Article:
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Solar Beats Coal for Entire Month in UK for First Time


The UK’s solar panels generated more electricity than coal in May 2016, the first-ever calendar month to pass the milestone, Carbon Brief analysis shows.

Solar generated an estimated 1,336 gigawatt hours (GWh) of electricity in May, 50 percent more than the 893 GWh output from coal. The finding follows on from Carbon Brief’s earlier analysis showing solar beating coal for the first full day on April 9 and for the first week from May 3.

The UK’s solar panels generated more electricity than coal in May 2016, the first-ever calendar month to pass the milestone, Carbon Brief analysis shows. Photo credit: Greenpeace UK

While these milestones are largely symbolic, they do highlight the major changes going on in the UK electricity system. For further context, analysis and data details see the previous coverage from Carbon Brief.

UK Monthly Electricity from Solar and Coal

The chart below shows that solar generated 50 percent more electricity than coal during May 2016. This was due to a combination of low coal output and the impact of longer days as summer approaches.

Total electricity generation from UK solar and coal during the calendar months April and May 2016, gigawatt hours (GWh). Sources: Sheffield Solar and Gridwatch. Chart by Carbon Brief.

Solar and Coal Shares of UK Total

Solar generated nearly 6 percent of the UK’s electricity needs during May, against less than 4 percent for coal (see note below for details of this calculations). In January, the figures were just 1 percent for solar and 17 percent for coal.

There has been a huge reduction in coal-fired power generation in the UK since the start of 2016, as the chart below shows. Nearly a quarter of electricity generation in 2015 was from coal but since the, power market economics have shifted in favor of gas and several coal plants have opted to close.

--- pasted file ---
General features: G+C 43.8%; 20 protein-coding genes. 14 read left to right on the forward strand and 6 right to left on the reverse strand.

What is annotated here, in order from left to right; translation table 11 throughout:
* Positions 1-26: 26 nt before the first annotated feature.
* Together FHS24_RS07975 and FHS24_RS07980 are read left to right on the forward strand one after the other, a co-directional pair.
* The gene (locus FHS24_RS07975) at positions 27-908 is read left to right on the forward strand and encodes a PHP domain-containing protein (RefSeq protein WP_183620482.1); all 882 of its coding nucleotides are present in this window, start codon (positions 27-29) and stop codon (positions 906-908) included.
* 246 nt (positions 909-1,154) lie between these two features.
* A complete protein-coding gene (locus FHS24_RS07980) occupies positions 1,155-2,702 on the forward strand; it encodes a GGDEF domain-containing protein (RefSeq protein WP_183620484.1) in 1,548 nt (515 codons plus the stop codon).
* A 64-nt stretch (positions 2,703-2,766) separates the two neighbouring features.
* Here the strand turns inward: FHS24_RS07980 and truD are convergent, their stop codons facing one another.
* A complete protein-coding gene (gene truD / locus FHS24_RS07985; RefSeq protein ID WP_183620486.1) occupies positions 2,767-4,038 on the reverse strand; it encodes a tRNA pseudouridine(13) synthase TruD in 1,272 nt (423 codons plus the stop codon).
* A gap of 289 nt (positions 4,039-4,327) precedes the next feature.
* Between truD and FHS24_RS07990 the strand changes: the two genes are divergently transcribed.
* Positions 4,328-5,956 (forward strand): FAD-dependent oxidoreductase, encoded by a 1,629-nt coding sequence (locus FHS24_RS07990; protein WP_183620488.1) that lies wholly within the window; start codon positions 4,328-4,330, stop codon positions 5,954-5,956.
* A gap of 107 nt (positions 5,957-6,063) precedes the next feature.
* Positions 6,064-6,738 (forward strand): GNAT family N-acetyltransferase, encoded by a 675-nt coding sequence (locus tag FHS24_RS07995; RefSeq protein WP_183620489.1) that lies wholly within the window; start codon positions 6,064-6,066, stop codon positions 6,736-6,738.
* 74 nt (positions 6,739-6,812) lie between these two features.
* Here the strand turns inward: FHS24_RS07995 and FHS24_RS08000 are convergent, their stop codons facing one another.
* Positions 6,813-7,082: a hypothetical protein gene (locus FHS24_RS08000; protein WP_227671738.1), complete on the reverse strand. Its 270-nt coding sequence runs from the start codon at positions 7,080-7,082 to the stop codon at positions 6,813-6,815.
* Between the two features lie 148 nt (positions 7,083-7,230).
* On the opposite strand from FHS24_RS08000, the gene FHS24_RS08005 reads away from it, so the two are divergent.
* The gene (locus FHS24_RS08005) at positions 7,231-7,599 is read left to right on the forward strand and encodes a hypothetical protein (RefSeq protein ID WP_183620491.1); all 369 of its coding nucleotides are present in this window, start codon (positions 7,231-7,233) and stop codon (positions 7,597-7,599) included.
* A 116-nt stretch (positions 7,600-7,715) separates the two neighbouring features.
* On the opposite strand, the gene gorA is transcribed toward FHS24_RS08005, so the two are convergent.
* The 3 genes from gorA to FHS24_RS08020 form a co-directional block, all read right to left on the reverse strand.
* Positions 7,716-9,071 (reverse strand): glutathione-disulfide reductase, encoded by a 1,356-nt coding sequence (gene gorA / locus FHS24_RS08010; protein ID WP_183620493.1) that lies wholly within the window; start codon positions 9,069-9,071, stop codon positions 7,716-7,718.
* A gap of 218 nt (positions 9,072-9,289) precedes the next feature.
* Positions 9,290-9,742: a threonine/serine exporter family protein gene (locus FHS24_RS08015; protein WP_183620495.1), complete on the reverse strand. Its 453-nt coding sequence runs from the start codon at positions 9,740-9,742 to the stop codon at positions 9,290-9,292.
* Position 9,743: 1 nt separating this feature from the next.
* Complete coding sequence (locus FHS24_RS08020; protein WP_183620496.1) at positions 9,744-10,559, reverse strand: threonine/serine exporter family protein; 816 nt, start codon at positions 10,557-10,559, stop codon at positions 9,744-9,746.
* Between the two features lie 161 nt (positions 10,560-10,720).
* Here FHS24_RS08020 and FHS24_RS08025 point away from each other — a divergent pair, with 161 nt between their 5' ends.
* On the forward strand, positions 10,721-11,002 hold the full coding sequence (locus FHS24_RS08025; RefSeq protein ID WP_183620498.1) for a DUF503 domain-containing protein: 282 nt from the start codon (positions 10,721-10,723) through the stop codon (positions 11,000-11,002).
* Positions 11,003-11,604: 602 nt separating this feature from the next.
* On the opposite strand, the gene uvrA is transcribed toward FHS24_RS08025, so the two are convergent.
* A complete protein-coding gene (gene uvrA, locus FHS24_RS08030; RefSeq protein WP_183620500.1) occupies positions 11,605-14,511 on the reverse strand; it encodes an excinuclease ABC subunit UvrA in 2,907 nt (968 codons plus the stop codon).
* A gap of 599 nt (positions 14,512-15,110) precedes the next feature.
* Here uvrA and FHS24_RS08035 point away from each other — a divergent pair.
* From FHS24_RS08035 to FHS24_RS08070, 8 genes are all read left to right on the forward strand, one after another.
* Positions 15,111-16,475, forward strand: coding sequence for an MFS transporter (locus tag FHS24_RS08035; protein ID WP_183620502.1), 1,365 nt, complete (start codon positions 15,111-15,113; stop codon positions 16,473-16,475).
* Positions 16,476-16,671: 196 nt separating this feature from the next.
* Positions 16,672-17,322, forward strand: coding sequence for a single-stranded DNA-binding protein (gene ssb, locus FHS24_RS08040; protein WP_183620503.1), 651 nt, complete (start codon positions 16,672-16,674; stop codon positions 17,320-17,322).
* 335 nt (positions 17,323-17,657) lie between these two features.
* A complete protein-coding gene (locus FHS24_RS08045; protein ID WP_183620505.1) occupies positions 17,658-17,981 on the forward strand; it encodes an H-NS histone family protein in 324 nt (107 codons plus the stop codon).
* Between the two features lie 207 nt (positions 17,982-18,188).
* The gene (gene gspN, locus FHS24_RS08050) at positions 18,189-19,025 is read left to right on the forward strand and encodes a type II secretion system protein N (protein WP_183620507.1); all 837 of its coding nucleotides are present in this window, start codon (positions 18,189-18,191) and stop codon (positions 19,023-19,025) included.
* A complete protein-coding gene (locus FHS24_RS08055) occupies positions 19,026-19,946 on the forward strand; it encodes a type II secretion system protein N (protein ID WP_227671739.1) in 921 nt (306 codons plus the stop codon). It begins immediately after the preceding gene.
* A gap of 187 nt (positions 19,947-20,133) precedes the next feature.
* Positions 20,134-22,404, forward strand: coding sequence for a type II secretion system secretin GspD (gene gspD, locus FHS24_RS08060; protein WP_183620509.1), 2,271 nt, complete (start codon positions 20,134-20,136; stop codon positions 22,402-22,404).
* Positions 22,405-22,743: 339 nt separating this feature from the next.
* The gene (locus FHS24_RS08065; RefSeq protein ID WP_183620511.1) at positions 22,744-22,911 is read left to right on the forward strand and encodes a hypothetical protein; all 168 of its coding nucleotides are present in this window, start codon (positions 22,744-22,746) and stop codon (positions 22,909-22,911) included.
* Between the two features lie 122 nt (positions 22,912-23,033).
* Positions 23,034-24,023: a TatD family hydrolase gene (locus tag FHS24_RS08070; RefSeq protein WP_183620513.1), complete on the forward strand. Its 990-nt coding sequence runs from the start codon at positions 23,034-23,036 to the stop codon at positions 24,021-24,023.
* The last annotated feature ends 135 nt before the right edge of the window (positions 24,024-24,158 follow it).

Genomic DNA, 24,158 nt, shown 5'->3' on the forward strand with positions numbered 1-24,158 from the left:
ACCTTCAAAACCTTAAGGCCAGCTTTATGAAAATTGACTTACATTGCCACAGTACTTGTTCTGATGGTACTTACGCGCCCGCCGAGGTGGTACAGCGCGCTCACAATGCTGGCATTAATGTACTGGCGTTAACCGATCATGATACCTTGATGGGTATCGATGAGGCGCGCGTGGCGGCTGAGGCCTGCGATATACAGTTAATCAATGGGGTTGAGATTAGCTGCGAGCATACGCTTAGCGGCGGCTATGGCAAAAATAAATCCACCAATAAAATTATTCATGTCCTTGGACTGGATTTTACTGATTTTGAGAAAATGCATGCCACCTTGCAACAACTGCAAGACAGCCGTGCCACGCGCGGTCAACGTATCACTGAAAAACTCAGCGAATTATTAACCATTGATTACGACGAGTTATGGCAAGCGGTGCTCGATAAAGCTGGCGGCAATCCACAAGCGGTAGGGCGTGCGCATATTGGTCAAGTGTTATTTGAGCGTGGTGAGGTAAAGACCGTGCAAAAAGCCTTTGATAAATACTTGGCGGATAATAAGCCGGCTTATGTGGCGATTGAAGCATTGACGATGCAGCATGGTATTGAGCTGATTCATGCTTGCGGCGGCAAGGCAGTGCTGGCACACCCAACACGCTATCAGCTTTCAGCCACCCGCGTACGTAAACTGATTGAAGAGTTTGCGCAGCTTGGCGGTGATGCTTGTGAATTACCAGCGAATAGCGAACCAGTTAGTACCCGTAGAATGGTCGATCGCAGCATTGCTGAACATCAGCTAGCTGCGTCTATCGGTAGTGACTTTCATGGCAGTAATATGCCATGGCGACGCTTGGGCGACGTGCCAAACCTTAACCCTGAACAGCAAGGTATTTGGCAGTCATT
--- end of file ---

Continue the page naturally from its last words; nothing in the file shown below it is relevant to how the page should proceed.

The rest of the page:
Shares of total UK electricity generation met by solar and coal during January to May 2016 (%). Sources: Sheffield Solar and Gridwatch. Chart by Carbon Brief.

UK Weekly Electricity From Solar and Coal

Solar has generated more electricity than coal in each of the past five weeks. Note that coal generation increased around the start of June as a result of low wind power output.

Total electricity generation from UK solar and coal during each week between April 1 and June 2, gigawatt hours (GWh). Sources: Sheffield Solar and Gridwatch. Chart by Carbon Brief.

UK Daily Electricity From Solar and Coal 

Although solar has cumulatively outpaced coal in each week since the end of April, coal has topped solar on some days in May, as the chart below shows.

The UK passed a historic milestone in mid-May as coal output hit zero on seven periods across the week commencing Monday, May 9. Total daily coal output was near zero during May 12-14. The zero-coal periods were reported by the Financial Times, the Press Association, the Telegraph and others, citing Carbon Brief analysis.

Total electricity generation from UK solar and coal on each day between April 1 and June 6, gigawatt hours (GWh). Sources: Sheffield Solar and Gridwatch. Chart by Carbon Brief.

Notes: The figures for shares of total UK electricity generation are estimates. They only include solar generation and other forms of generation that are connected to the transmission grid network. Embedded generation from wind or other sources is not centrally metered and data is not available. However, this missing data will not alter the relative positions of solar and coal generation.

Figures for solar output in the UK are estimates produced by Sheffield Solar. The project recently updated its estimates of installed UK solar capacity.


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